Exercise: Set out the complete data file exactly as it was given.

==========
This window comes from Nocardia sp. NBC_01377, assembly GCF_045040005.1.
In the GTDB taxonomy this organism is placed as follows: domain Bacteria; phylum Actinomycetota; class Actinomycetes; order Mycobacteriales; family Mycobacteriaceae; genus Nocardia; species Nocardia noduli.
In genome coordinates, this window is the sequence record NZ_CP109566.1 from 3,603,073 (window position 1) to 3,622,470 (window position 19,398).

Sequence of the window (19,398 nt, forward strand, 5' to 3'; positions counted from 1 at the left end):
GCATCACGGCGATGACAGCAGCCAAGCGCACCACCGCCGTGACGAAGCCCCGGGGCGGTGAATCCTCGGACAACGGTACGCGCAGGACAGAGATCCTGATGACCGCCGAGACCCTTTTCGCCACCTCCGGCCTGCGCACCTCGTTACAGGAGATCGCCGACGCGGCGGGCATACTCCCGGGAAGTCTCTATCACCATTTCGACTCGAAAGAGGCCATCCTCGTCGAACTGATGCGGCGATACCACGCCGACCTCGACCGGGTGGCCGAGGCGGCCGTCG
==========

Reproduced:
This window comes from Nocardia sp. NBC_01377, assembly GCF_045040005.1.
In the GTDB taxonomy this organism is placed as follows: domain Bacteria; phylum Actinomycetota; class Actinomycetes; order Mycobacteriales; family Mycobacteriaceae; genus Nocardia; species Nocardia noduli.
In genome coordinates, this window is the sequence record NZ_CP109566.1 from 3,603,073 (window position 1) to 3,622,470 (window position 19,398).

Sequence of the window (19,398 nt, forward strand, 5' to 3'; positions counted from 1 at the left end):
GCATCACGGCGATGACAGCAGCCAAGCGCACCACCGCCGTGACGAAGCCCCGGGGCGGTGAATCCTCGGACAACGGTACGCGCAGGACAGAGATCCTGATGACCGCCGAGACCCTTTTCGCCACCTCCGGCCTGCGCACCTCGTTACAGGAGATCGCCGACGCGGCGGGCATACTCCCGGGAAGTCTCTATCACCATTTCGACTCGAAAGAGGCCATCCTCGTCGAACTGATGCGGCGATACCACGCCGACCTCGACCGGGTGGCCGAGGCGGCCGTCG